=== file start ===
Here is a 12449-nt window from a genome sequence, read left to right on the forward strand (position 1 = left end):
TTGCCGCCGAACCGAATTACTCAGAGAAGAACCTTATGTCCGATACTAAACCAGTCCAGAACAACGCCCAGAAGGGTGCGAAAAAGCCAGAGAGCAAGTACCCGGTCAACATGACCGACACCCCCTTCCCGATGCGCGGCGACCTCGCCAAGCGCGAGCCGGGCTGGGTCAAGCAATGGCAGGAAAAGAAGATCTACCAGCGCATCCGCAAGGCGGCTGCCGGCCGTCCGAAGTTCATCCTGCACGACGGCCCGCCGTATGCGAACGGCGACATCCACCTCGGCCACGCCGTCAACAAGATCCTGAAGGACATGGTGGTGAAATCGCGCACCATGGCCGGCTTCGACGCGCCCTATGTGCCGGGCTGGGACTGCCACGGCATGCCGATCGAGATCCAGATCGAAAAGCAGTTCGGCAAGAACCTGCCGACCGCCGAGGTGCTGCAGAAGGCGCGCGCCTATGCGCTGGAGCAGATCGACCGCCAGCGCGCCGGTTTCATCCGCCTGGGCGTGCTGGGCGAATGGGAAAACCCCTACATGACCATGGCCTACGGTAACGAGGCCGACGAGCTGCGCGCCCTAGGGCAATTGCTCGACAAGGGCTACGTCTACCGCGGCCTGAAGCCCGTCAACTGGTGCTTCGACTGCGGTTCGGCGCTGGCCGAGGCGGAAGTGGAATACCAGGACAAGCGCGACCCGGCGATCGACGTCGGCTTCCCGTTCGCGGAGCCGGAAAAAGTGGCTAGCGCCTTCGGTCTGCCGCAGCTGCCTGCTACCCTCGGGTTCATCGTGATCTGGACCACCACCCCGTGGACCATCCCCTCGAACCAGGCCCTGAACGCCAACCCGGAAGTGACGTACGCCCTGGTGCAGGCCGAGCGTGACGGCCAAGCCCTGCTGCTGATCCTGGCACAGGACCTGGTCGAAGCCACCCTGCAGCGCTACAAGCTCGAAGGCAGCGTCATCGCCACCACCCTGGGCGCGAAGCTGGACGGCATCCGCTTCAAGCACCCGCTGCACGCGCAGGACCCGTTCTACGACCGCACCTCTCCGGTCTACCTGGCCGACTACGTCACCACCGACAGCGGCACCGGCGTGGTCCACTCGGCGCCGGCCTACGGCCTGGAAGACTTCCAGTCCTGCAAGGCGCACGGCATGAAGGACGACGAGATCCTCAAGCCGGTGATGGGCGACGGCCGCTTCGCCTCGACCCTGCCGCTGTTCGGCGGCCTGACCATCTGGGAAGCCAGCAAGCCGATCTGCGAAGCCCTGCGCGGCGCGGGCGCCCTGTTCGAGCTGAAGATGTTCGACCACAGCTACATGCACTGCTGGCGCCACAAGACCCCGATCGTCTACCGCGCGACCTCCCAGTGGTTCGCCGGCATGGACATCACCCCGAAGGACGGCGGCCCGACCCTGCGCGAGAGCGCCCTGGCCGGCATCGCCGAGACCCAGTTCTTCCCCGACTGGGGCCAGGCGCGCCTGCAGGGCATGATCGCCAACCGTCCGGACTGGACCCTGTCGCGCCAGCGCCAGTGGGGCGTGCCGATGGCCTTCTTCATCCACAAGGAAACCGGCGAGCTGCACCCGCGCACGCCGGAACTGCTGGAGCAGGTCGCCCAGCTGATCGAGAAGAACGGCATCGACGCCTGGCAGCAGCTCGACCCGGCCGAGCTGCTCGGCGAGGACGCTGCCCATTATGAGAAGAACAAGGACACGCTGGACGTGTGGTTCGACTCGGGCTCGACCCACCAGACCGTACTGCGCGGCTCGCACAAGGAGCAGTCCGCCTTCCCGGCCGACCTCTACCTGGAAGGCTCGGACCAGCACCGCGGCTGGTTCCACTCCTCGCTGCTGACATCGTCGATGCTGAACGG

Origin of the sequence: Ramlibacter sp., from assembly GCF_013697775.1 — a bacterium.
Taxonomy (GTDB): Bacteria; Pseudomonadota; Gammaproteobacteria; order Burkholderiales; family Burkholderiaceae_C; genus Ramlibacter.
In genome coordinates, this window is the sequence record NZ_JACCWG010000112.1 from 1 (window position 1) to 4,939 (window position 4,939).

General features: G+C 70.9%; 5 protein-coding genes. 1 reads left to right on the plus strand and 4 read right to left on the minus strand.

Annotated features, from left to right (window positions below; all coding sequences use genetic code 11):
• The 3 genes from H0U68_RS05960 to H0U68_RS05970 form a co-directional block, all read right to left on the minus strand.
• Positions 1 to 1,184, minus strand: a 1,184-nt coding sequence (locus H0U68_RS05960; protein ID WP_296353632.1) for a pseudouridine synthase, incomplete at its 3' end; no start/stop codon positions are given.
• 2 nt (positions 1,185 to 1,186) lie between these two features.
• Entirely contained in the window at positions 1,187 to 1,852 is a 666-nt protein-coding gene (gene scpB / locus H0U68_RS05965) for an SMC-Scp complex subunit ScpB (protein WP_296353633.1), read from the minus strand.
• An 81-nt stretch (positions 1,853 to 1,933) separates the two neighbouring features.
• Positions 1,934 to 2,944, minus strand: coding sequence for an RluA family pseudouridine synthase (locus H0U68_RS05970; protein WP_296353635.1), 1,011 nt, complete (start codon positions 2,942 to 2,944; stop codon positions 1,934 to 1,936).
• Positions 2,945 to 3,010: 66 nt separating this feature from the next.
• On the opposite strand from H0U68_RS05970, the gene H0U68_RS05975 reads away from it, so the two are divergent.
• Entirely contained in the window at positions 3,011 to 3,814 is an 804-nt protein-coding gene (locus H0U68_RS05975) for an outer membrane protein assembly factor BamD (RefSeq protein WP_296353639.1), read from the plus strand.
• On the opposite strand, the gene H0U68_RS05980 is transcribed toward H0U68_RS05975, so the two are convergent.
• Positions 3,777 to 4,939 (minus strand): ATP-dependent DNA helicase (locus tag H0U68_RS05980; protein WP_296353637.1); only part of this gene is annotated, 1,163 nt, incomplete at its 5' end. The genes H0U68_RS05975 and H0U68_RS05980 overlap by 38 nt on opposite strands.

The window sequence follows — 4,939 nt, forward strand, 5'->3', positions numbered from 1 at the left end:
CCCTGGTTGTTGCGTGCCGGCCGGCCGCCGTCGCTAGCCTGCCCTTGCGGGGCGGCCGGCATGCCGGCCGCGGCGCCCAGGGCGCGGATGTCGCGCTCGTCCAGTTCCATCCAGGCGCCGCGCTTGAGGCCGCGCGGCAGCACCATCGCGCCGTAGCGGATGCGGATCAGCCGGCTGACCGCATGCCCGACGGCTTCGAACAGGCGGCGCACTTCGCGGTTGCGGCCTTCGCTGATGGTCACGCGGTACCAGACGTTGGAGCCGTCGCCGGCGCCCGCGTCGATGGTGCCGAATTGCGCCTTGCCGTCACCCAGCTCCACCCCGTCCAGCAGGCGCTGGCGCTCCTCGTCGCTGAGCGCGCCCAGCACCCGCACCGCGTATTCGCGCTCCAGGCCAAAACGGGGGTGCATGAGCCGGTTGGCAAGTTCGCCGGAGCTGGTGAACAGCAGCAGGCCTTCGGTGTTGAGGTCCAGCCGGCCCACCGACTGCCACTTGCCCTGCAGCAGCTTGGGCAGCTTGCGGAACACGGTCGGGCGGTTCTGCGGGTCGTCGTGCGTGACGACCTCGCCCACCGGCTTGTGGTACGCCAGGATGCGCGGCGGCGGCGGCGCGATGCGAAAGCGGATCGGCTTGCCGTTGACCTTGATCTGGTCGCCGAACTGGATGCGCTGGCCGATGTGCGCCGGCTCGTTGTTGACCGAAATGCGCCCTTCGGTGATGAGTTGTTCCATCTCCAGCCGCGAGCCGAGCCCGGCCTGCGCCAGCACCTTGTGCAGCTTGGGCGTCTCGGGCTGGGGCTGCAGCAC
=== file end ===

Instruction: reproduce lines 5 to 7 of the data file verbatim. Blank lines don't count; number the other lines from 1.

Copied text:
In genome coordinates, this window is the sequence record NZ_JACCWG010000112.1 from 1 (window position 1) to 4,939 (window position 4,939).

General features: G+C 70.9%; 5 protein-coding genes. 1 reads left to right on the plus strand and 4 read right to left on the minus strand.

Annotated features, from left to right (window positions below; all coding sequences use genetic code 11):